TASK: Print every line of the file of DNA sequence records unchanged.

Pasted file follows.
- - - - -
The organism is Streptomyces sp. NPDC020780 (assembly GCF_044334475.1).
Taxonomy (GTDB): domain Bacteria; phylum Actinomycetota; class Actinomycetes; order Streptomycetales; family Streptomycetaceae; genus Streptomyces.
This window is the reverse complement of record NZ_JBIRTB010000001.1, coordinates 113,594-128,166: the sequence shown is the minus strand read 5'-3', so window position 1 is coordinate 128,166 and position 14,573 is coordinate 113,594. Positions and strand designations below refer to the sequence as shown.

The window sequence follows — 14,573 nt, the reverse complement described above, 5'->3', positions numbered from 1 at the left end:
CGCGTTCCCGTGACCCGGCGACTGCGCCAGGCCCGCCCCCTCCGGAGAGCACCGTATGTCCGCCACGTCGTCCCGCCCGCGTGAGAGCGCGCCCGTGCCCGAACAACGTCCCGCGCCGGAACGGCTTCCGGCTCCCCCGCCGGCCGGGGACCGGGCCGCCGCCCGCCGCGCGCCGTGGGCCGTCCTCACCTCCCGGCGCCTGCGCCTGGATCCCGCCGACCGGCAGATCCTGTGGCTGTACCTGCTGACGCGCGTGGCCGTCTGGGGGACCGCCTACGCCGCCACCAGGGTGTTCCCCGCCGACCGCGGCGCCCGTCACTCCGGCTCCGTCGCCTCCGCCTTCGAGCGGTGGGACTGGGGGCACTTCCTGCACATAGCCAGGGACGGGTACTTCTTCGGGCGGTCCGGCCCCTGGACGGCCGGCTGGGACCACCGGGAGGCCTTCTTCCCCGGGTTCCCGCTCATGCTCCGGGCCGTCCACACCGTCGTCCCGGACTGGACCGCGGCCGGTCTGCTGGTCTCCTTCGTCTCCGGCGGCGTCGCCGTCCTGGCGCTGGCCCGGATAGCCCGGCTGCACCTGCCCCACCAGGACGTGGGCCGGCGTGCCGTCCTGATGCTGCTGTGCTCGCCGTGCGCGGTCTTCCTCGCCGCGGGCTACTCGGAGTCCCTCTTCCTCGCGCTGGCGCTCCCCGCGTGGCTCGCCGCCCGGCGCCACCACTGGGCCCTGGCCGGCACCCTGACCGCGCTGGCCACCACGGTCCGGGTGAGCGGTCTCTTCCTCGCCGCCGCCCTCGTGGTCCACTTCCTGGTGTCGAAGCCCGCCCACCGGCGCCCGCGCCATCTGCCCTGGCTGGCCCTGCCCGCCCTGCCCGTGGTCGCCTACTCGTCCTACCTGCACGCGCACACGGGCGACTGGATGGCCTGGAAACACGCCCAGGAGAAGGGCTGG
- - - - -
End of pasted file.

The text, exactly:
The organism is Streptomyces sp. NPDC020780 (assembly GCF_044334475.1).
Taxonomy (GTDB): domain Bacteria; phylum Actinomycetota; class Actinomycetes; order Streptomycetales; family Streptomycetaceae; genus Streptomyces.
This window is the reverse complement of record NZ_JBIRTB010000001.1, coordinates 113,594-128,166: the sequence shown is the minus strand read 5'-3', so window position 1 is coordinate 128,166 and position 14,573 is coordinate 113,594. Positions and strand designations below refer to the sequence as shown.

The window sequence follows — 14,573 nt, the reverse complement described above, 5'->3', positions numbered from 1 at the left end:
CGCGTTCCCGTGACCCGGCGACTGCGCCAGGCCCGCCCCCTCCGGAGAGCACCGTATGTCCGCCACGTCGTCCCGCCCGCGTGAGAGCGCGCCCGTGCCCGAACAACGTCCCGCGCCGGAACGGCTTCCGGCTCCCCCGCCGGCCGGGGACCGGGCCGCCGCCCGCCGCGCGCCGTGGGCCGTCCTCACCTCCCGGCGCCTGCGCCTGGATCCCGCCGACCGGCAGATCCTGTGGCTGTACCTGCTGACGCGCGTGGCCGTCTGGGGGACCGCCTACGCCGCCACCAGGGTGTTCCCCGCCGACCGCGGCGCCCGTCACTCCGGCTCCGTCGCCTCCGCCTTCGAGCGGTGGGACTGGGGGCACTTCCTGCACATAGCCAGGGACGGGTACTTCTTCGGGCGGTCCGGCCCCTGGACGGCCGGCTGGGACCACCGGGAGGCCTTCTTCCCCGGGTTCCCGCTCATGCTCCGGGCCGTCCACACCGTCGTCCCGGACTGGACCGCGGCCGGTCTGCTGGTCTCCTTCGTCTCCGGCGGCGTCGCCGTCCTGGCGCTGGCCCGGATAGCCCGGCTGCACCTGCCCCACCAGGACGTGGGCCGGCGTGCCGTCCTGATGCTGCTGTGCTCGCCGTGCGCGGTCTTCCTCGCCGCGGGCTACTCGGAGTCCCTCTTCCTCGCGCTGGCGCTCCCCGCGTGGCTCGCCGCCCGGCGCCACCACTGGGCCCTGGCCGGCACCCTGACCGCGCTGGCCACCACGGTCCGGGTGAGCGGTCTCTTCCTCGCCGCCGCCCTCGTGGTCCACTTCCTGGTGTCGAAGCCCGCCCACCGGCGCCCGCGCCATCTGCCCTGGCTGGCCCTGCCCGCCCTGCCCGTGGTCGCCTACTCGTCCTACCTGCACGCGCACACGGGCGACTGGATGGCCTGGAAACACGCCCAGGAGAAGGGCTGG